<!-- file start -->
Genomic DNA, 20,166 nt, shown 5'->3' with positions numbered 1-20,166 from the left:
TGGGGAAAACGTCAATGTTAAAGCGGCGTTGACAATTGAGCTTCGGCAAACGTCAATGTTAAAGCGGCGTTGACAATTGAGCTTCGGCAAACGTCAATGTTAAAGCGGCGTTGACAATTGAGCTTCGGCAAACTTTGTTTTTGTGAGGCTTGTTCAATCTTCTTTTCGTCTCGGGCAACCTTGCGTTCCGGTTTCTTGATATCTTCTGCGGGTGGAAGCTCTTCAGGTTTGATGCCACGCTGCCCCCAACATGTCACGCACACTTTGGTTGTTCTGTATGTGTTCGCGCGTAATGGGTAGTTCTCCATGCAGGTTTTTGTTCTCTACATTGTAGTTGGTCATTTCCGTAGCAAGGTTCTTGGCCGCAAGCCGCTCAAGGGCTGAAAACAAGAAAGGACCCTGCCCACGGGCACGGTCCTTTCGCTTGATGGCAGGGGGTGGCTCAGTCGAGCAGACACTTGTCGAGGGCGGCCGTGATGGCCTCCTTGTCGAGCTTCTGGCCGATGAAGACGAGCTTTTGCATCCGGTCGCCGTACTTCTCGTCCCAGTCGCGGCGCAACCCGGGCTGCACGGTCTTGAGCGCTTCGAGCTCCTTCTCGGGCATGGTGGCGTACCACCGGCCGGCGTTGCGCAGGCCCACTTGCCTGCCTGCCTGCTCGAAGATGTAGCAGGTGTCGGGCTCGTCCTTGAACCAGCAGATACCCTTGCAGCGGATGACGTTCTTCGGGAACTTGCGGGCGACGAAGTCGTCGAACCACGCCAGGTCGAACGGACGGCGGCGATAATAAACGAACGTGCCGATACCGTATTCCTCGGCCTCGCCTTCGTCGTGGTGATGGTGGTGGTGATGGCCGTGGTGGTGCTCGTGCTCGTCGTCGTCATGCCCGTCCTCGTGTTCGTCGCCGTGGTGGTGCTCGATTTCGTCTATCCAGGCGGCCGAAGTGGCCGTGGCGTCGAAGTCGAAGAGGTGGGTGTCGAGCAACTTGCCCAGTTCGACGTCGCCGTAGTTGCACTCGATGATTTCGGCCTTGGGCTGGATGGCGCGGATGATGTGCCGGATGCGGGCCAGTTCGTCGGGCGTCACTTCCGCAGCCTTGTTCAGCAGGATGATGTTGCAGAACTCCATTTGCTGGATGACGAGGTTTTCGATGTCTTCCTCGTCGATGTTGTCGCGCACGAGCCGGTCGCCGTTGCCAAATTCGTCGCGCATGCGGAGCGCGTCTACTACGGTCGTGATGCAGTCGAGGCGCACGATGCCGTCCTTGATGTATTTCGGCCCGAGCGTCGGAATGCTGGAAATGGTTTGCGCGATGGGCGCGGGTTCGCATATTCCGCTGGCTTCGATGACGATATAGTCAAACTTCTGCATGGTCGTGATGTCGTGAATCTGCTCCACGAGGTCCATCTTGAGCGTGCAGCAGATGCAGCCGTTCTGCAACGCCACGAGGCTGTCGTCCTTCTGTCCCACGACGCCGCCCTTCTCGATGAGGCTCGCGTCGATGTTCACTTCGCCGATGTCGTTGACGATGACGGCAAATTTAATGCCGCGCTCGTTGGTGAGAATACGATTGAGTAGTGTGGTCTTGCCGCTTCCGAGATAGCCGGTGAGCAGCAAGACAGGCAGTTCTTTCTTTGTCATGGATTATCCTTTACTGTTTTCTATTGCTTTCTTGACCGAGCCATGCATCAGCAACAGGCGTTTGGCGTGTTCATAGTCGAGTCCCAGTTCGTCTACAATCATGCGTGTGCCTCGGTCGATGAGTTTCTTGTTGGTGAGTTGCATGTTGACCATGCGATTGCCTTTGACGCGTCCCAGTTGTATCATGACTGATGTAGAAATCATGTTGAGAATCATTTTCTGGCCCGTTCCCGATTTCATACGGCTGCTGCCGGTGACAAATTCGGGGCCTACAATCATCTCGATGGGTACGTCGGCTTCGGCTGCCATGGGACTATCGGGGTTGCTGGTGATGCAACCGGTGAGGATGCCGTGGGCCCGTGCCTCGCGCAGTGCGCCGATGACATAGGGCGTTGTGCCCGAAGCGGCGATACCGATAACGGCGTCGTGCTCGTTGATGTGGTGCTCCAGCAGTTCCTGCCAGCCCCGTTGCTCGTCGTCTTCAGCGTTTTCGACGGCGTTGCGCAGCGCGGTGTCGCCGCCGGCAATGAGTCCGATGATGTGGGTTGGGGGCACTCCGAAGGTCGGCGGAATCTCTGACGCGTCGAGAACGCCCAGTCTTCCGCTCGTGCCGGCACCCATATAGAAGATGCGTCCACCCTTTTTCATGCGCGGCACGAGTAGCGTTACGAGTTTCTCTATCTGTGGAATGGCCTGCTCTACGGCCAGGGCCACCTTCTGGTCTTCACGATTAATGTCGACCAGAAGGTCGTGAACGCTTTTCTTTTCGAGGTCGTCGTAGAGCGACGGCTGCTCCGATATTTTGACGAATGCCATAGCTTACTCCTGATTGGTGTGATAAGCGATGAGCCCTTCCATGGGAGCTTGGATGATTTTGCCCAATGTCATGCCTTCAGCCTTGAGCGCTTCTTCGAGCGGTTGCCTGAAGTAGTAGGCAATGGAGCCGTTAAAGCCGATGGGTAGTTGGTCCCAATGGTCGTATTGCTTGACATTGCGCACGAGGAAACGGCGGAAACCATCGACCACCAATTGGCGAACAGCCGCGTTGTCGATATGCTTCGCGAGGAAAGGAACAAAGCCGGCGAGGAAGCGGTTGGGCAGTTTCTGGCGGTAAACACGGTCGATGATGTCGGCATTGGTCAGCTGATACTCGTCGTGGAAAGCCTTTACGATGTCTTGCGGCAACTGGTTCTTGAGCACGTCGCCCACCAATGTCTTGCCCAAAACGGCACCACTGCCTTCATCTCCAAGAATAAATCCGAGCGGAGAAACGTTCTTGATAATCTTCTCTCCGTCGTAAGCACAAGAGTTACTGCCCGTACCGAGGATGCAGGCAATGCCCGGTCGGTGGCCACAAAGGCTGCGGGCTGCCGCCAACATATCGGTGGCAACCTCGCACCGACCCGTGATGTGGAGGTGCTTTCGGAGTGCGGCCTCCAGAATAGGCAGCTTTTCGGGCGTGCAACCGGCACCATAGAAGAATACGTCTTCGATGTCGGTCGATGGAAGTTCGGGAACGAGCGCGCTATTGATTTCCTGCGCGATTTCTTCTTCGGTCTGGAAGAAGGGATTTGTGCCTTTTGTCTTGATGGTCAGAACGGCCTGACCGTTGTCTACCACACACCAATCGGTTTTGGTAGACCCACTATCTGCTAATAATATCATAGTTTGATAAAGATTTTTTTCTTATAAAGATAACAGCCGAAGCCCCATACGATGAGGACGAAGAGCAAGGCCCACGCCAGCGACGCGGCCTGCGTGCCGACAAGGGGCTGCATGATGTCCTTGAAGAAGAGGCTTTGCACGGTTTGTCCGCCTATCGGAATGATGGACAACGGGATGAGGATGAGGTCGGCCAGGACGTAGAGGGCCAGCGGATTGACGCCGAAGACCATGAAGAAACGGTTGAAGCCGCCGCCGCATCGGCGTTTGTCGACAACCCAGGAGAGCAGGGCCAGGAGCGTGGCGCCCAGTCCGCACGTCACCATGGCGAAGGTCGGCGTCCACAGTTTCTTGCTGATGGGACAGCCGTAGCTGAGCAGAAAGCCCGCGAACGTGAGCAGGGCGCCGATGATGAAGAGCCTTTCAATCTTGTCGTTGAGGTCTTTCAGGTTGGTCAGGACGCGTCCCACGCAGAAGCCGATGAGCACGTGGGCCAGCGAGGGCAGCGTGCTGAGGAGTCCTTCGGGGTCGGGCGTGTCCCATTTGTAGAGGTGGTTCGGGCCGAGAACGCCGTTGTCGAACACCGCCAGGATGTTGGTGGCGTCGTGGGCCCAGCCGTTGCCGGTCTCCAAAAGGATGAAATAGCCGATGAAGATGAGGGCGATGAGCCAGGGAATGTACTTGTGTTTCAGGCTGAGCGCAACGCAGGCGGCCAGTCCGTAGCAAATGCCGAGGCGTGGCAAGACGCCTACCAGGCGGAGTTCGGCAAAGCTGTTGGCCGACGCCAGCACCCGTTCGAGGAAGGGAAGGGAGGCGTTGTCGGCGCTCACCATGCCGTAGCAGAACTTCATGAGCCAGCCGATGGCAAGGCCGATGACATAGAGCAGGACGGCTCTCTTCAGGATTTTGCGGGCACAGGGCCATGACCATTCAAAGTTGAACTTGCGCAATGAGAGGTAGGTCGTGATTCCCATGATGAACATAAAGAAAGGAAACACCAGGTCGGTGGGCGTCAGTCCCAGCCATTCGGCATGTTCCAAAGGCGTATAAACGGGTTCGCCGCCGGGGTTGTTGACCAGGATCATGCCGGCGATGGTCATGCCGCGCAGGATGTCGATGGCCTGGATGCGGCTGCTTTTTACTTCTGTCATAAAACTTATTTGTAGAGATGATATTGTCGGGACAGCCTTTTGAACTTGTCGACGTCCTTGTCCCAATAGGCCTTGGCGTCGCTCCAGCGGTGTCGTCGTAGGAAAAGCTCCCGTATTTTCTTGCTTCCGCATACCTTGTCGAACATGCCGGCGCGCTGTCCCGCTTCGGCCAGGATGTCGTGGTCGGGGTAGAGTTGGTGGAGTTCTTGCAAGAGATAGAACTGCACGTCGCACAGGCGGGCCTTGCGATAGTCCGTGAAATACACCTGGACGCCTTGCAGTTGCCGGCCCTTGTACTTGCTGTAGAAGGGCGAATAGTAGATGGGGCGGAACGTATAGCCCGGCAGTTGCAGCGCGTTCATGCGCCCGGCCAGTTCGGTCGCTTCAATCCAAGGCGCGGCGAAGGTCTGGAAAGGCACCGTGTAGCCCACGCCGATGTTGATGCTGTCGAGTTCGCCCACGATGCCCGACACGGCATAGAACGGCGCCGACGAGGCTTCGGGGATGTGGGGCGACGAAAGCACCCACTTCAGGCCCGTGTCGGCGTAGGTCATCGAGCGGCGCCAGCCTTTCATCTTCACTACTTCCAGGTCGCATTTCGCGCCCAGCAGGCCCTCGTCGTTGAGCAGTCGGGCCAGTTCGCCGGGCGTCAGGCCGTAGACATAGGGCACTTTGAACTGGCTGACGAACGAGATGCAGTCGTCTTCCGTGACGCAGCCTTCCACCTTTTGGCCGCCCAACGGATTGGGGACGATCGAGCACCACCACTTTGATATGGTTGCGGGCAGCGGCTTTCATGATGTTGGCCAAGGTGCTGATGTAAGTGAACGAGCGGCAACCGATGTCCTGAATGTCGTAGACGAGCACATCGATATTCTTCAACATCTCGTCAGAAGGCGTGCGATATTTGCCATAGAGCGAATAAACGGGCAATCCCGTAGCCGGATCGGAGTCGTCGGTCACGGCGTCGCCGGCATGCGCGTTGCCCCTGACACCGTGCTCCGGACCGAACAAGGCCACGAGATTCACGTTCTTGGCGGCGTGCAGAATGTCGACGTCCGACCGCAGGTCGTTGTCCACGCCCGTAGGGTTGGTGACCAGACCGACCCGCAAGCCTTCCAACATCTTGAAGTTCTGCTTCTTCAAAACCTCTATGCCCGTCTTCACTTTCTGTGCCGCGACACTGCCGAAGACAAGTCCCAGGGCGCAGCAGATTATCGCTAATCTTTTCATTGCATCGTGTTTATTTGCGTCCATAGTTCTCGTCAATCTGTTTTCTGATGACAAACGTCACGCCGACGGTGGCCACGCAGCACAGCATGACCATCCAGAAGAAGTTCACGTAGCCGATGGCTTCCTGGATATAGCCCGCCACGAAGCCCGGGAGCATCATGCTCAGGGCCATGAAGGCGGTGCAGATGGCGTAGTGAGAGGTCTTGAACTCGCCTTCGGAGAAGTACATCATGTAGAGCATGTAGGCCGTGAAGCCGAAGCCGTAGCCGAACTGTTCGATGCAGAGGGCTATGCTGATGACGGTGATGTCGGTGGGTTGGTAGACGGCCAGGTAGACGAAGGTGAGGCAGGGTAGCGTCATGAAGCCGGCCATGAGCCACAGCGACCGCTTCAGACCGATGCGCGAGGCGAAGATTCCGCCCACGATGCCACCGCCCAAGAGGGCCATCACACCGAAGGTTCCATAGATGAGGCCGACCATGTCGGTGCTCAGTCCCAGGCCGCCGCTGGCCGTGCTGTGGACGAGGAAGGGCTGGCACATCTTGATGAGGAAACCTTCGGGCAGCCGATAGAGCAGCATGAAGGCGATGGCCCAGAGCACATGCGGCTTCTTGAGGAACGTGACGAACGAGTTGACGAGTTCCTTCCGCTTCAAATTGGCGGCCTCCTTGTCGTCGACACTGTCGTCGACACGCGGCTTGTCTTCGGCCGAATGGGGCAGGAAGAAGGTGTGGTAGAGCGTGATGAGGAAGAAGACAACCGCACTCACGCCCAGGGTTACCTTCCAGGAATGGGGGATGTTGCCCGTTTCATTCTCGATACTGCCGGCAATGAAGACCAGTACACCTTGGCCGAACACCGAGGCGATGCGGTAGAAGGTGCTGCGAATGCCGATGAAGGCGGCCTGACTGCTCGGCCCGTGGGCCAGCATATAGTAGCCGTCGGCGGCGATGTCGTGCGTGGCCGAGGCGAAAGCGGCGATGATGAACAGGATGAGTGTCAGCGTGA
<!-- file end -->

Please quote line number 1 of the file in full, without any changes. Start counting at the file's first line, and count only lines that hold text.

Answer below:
Genomic DNA, 20,166 nt, shown 5'->3' with positions numbered 1-20,166 from the left: